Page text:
Progression Runs.

In case you haven’t figured it out already, I love schedules and planning. The past couple months I have had a training plan for my half marathon and that meant every day I knew what my workout was going to be and I never had to think about it. I really liked not having to decide what length of run I was going to do or what days I would cross train but it also came with disadvantages. I am a perfectionist and when the schedule said “9 miles” I was going to be doing 9 miles no matter what. Even if my quads were sore from a tough spin class or if my calves were still tight from my last run – what was on the training schedule was what I was doing. Now that I am not training to race I have no workout schedule and have just been running and exercising based on how my body feels and I have to say I kind of like it right now. I can go for a long run when I want to and then take it easy or train arms or something the next day. Deciding my workout the day of is about as spontaneous as I get… I know, pretty crazy up in here. Without a training schedule I can also decide when I want to push myself on my runs and do some more intense running and running drills. 

Yesterday and today I stepped up my running game with progression runs. Not as fun as they sound but totally worth it. Progression running means that each mile is faster than the last. Essentially you just keep running faster and faster as you go. Not easy but I definitely think they will make me a better runner. 

I did yesterday’s progression run on my favourite five mile route out in the country. It is tricky to do timed running while on the roads because you have to constantly monitor your pace to make your targets, unlike treadmill running where you can set your exact pace and not have to worry about it. My mile splits were 8:17, 8:11, 8:05, 8:04, and 7:50. Yikes, I really cut it close on mile four. 


Even though it was a shorter run, the fact that I was pushing myself to maintain negative splits made it feel like a more intense workout than it would have been if I were to just run an easy pace for five miles. Today I did my progression run at the gym on the treadmill, in my Runsie of course, and did something I hardly ever do… I set the treadmill to run for a set time and not a set amount of miles. See, I told you I was spontaneous.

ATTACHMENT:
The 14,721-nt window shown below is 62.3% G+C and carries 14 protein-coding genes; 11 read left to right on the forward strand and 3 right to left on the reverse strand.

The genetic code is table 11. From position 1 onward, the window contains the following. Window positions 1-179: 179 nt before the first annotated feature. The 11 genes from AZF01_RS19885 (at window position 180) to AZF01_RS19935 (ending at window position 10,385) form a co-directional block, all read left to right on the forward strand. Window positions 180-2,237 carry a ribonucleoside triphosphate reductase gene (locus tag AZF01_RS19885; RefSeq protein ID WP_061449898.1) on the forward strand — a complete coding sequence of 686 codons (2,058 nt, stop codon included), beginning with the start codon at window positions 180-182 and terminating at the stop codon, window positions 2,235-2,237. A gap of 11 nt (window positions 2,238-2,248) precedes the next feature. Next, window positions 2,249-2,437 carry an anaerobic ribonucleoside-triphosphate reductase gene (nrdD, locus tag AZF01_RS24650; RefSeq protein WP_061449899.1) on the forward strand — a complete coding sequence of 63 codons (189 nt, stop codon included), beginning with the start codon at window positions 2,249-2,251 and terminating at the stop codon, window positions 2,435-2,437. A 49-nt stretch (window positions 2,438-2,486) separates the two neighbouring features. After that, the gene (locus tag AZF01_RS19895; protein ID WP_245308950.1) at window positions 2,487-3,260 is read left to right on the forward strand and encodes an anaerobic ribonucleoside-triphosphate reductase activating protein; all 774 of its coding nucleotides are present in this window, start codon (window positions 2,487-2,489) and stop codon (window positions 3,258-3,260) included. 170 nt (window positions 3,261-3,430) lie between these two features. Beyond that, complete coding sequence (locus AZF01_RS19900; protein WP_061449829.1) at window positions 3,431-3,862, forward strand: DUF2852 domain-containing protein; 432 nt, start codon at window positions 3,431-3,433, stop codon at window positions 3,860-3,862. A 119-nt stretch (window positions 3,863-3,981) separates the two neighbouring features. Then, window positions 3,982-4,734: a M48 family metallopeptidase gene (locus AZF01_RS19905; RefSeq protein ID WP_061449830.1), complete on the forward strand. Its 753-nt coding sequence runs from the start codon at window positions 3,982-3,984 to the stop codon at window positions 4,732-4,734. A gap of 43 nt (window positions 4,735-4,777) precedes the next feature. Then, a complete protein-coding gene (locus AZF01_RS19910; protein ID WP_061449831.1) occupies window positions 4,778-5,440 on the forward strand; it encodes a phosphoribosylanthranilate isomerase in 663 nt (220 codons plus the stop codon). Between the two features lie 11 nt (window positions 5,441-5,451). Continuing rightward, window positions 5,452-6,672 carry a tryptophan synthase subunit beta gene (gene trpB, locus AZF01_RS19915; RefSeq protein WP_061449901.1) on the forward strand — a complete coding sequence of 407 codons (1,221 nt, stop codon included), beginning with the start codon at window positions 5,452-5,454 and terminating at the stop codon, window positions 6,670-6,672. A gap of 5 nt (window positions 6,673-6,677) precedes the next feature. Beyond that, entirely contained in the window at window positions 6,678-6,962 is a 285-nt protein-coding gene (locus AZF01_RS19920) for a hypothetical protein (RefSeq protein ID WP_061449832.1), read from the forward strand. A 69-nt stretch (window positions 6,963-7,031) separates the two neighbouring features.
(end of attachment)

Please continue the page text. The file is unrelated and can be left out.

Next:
I did 60 minutes on the treadmill and increased my speed by 0.1 mph every 5 minutes. I started at 6.7 mph (9:00 min/mile) and ended at 7.8 mph (7:41 min/mile). By the end it gets really hard to push yourself to run faster and the last twelve minutes were tough but I stuck it out and killed it. I think I ran about 7.25 miles in the 60 minutes which makes my average pace 8:17 min/mile. It was a lot easier to control my pace on the treadmill that’s for sure!

While I was at the gym I did arm strength training after my run. There were many boys there. You know the guy who puts 500 lbs on the leg press and then does three reps and yells really loud after every rep… please don’t be that guy. Yes, we know it’s heavy dude. At this point I turned up my music and put my new favourite weight lifting song on repeat.


Out Here Grindin’ by DJ Khaled. It makes me feel tough… even when I grab the 8 lb dumbbells. 

When I got home I made sure to rehydrate and drink tons of water. Pink lemonade tastes much better than plain water – thank you Dasani drops! I usually like to have Mio Sport in my water to help replace some of my electrolytes but I have to say that this pink lemonade nonsense is delicious. 


I definitely enjoy just running for the fun of it and going at relatively the same pace for my miles but every once and a while it’s good to switch it up, push myself, and do different kinds of runs. I know it will make me a better runner in the long run. Also, when you do different training runs you can brag about them and use fancy running words like “negative splits”, “progression running”, “tempo intervals” and “hill repeats” and people will think you are a cool running expert. I still don’t know what a fartlek is. I’ll get on that… wikipedia, here I come.